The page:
Eurozone leaders may be nearing a “break the glass” moment: when one smashes the pane protecting the emergency fire alarm. While those living in the eurozone building, especially those on the executive floors, will not want to hear an alarm, they had best read the instructions. Events in Greece could trigger financial fright in Spain, Italy, and across the eurozone, pushing Europe into a danger zone.
The summer of 2012 offers an eerie echo of 2008. Markets are signalling anxieties about a major asset class. In this round, eurozone sovereign debt has replaced mortgages as the risky investment. Banks are under stress. Depositors have not yet begun to run, but they are starting to jog. The European Central Bank, like the US Federal Reserve in 2008, has sought to reassure markets by providing generous liquidity, but collateral quality is declining as the better pickings on bank balance sheets are used up.
We cannot predict the outcome of the Greek election, nor whether a new Greek government will simply drive a harder bargain for more subsidies, rather than seek to leave the eurozone. Greece’s eurozone partners are frustrated, although they still seem willing to offer considerable aid to avoid a crisis precipitated by a Greek exit from the euro – if Greece’s leaders and public commit to a viable programme.
If Greece leaves the eurozone, the contagion is impossible to predict, just as Lehman had unexpected consequences. A Greek exit would trigger a hit to confidence in other sovereign euro assets. Eurozone leaders need to be ready. There will not be time for meetings of finance ministers to discuss the outlook and debate the politics of incrementalism. In panicked markets, investors flee to safe assets, sparking other flames.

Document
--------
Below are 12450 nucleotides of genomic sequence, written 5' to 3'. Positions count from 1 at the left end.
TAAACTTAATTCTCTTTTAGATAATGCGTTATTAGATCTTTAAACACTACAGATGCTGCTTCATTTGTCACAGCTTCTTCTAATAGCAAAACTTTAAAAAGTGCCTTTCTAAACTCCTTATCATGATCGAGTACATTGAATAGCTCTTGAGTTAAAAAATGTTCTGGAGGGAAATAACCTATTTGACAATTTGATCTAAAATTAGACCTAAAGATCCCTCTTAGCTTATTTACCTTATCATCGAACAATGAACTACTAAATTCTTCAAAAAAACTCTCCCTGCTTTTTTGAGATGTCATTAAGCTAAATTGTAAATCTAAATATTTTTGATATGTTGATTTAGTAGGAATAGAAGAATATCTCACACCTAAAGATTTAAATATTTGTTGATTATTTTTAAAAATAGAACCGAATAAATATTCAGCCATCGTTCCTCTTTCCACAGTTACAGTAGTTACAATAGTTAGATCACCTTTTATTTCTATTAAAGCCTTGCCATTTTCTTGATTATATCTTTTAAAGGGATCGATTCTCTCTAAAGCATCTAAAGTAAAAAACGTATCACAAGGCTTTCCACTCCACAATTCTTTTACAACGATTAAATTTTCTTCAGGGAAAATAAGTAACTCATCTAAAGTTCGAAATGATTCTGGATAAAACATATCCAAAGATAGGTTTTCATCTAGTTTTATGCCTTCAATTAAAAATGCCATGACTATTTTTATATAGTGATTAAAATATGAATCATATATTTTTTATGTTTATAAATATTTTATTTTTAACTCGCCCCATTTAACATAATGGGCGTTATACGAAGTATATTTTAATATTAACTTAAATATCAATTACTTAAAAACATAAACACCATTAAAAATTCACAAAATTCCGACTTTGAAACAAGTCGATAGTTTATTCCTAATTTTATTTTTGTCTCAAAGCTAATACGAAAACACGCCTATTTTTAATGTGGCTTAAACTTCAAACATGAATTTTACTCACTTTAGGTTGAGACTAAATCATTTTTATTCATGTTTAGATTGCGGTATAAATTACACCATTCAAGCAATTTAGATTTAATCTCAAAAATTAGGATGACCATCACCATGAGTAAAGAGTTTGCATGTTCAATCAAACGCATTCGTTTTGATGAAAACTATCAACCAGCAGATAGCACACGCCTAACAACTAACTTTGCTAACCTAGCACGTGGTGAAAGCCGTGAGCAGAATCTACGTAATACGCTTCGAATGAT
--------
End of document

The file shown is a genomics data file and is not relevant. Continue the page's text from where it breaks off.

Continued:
Some argue that if a crisis begins the ECB can overwhelm it. Yet the differences of views on the ECB board raise doubts about its ability to respond fast, fully, and forcefully. Moreover, the states that stand behind the ECB would have to decide to permit it to provide further funds to banks with poor collateral, or those that flirt with insolvency. Eurozone leaders need to be prepared – psychologically and through the European Stability Mechanism – to recapitalise banks.
Even massive injections of ECB liquidity may not be enough. When I ask developing-country veterans of financial panics what advice they would offer, their response is uniform: governments have to guarantee bank deposits and probably other liabilities. In the eurozone, the guarantees of some national sovereigns are unlikely to be sufficient and only that of the “euro-sovereign” will suffice. It is far from clear that eurozone leaders have steeled themselves for this step.
After Lehman’s collapse, the illiquidity began to choke the corporate sector, too. Major companies feared they could not get bank loans or roll over commercial paper. Bankruptcies loomed.
Eurozone banks have spent three years under pressure to deleverage, build capital, and reduce risk. I doubt that the first instinct of their executives in a crisis will be to pump out loans to business borrowers. But if we wake up to news of a major corporate bankruptcy, lenders and savers may pull back just as they would from a blow to banks.
When financial markets get anxious, peril often strikes two or three links down the financing chain. So eurozone leaders need to be monitoring liquidity risks in the corporate sector. And if banks get emergency assistance, bank executives will need to be pressed to keep providing customers with cash.
No one wants to have to act on the “break the glass” instructions. But it is wise to read them and to be prepared. The seriousness of the emergency steps should encourage eurozone leaders to take precautions – such as getting ESM capital into banks now and agreeing on a medium-term funding assurance for countries such as Spain. This assurance could come from the ESM or partial deployment of eurozone bonds in ways that maintain market discipline on state financings.
This recommendation does not conflict with Germany’s call for fiscal discipline and microeconomic reforms. Those steps must be taken. Germany has understandably been unwilling to turn on its fiscal tap unless those reforms are realised. Yet Germany will not achieve its strategic aims of a more integrated and fiscally sound eurozone unless it supports reforming states and prepares for contagion. Good leaders anticipate. They ready themselves to move quickly – and seize the moment to further larger ends.